|Engine||In-line 6-cylinder, 245-cid|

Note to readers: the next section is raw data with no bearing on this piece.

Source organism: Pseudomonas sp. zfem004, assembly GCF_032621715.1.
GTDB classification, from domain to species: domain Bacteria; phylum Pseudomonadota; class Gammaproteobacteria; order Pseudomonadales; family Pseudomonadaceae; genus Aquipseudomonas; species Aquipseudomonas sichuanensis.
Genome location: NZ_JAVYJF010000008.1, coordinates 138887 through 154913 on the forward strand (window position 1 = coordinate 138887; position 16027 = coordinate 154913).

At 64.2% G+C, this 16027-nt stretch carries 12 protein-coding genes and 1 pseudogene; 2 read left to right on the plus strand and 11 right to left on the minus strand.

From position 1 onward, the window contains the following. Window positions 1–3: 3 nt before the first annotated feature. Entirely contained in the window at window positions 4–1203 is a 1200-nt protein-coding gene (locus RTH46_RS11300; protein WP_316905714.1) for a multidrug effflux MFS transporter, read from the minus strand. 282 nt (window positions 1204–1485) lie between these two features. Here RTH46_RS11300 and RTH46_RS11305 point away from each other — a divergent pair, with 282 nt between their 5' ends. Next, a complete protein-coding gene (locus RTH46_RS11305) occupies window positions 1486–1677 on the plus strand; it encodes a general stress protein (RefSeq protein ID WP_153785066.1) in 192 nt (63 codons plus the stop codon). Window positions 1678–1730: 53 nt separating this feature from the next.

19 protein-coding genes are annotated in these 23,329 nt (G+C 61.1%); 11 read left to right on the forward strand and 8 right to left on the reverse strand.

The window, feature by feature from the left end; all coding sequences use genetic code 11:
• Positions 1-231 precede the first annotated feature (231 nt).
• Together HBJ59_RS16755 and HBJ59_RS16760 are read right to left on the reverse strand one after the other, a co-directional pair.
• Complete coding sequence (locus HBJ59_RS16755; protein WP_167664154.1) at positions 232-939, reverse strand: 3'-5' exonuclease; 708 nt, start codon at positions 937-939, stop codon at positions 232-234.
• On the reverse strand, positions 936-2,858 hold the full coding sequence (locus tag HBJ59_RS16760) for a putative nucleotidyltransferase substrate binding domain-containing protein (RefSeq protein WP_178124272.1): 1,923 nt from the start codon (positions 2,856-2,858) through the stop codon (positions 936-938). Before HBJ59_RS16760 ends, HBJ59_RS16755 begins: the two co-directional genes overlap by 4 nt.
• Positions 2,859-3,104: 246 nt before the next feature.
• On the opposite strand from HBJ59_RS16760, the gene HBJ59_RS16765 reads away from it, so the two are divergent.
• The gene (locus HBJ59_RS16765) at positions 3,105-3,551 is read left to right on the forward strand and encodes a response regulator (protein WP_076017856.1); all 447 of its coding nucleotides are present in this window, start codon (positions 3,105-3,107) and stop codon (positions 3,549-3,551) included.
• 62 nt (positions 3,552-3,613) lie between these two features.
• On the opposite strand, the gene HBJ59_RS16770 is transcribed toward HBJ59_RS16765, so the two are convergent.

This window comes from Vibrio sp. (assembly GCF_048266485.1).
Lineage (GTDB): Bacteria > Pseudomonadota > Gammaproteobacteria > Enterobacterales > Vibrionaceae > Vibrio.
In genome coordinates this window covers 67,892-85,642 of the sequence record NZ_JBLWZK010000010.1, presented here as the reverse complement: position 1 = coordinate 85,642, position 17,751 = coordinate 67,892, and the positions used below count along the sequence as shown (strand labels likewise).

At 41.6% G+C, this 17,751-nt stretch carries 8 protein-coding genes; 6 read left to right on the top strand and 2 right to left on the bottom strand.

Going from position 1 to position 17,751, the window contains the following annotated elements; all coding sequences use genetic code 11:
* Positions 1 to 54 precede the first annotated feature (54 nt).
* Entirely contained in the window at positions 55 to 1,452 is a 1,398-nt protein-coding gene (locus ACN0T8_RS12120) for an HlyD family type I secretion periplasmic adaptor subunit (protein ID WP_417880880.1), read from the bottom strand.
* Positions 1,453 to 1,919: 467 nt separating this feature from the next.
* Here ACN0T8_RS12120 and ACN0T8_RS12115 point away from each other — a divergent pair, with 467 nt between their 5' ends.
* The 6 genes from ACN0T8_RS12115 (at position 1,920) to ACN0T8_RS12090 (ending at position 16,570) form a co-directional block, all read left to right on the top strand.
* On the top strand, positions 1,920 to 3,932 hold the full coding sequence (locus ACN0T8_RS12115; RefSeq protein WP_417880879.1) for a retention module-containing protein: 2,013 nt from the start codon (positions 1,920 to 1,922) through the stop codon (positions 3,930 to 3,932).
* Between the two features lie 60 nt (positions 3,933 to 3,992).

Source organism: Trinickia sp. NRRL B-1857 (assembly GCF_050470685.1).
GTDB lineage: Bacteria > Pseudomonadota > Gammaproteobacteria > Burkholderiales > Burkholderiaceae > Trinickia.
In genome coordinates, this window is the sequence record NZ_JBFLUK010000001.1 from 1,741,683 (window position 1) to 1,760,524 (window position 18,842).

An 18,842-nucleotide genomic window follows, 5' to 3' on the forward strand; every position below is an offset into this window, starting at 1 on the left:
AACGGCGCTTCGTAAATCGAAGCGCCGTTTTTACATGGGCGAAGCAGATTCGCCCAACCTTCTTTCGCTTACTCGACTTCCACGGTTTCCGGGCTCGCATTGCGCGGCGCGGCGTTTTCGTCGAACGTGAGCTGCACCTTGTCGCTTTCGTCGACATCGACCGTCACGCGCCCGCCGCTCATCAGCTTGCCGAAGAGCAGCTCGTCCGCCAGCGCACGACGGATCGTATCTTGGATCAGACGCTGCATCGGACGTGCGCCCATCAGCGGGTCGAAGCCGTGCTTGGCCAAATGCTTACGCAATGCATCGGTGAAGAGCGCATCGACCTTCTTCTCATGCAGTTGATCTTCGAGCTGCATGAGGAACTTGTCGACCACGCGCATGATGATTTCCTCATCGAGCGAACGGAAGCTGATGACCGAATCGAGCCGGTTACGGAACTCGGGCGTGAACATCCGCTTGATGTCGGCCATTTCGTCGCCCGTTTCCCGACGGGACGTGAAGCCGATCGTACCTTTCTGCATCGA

Along with Pierce-Arrow and Peerless, Packard earned a reputation as one of America’s finest car makers in the Brass Era and, unlike those two marques, survived the lean years of The Depression, building a series of straight-eight and 12-cylinder luxury cars now revered as being amongst the greatest classics of the 1920s and ’30s. With the luxury car market in general decline by the mid-’30s, Packard began a programme of diversification, one that saw the model range expand to include a number of cheaper, mid-range sixes, that helped boost sales in the years leading up to the Second World War. However the urge to modernise saw the introduction of an all-new, clean-sheet design in 1941 known as the Clipper, arguably the most significant new Packard in years. With bold styling - initially by the talented Dutch Darrin with input from Packard’s in-house design team - the Clipper was wider, longer and lower thanks to its radical new double-drop frame, without sacrificing any interior space. An immediate sales success, production was on target to exceed 80,000 units in its first full year, but Pearl Harbor put paid to that. Along with the rest of the American car industry, Packard resumed production in October 1945, the Clippers rolling off the production line virtually unchanged from those made when war broke out. The model range consisted of a the Series 2100 Clipper Six, Series 2101/2111 Clipper Eight (in either Standard or Deluxe versions) and Series 2106/2126 Custom Super Eight, the Packard was sold in both two-door fastback Club Sedan and four-door Touring Sedan configurations. An extended version of the Super Clipper, riding on a massive 148-inch wheelbase, was built in limited numbers and used for airport taxis or limousines. Packard once again offered two engines; the smaller six being an L-head unit displacing 245-cid with a compression ratio of 6.7:1 and fed by a Carter single-barrel carburettor. The six was rated at 105 horsepower, while the eight developed 125 horsepower (282-cid) or 165 horsepower (356-cid). Despite being four years old, the Clipper still looked fresh and modern, with elegant curves set off by the two-tone roof treatment found on many cars, while the interior was superbly detailed, with woodgrain finish on the dash and lovely Art Deco touches everywhere. Due to the shortage of raw materials and industrial unrest, Packard’s production was limited to 30,793 units in 1946, with around half of these six-cylinder Clippers. Early post-war Packards have been unfairly overlooked by the collector car market for many years and represent excellent value for money, offering superb build quality, luxury features and style for less money than an equivalent Holden of the period.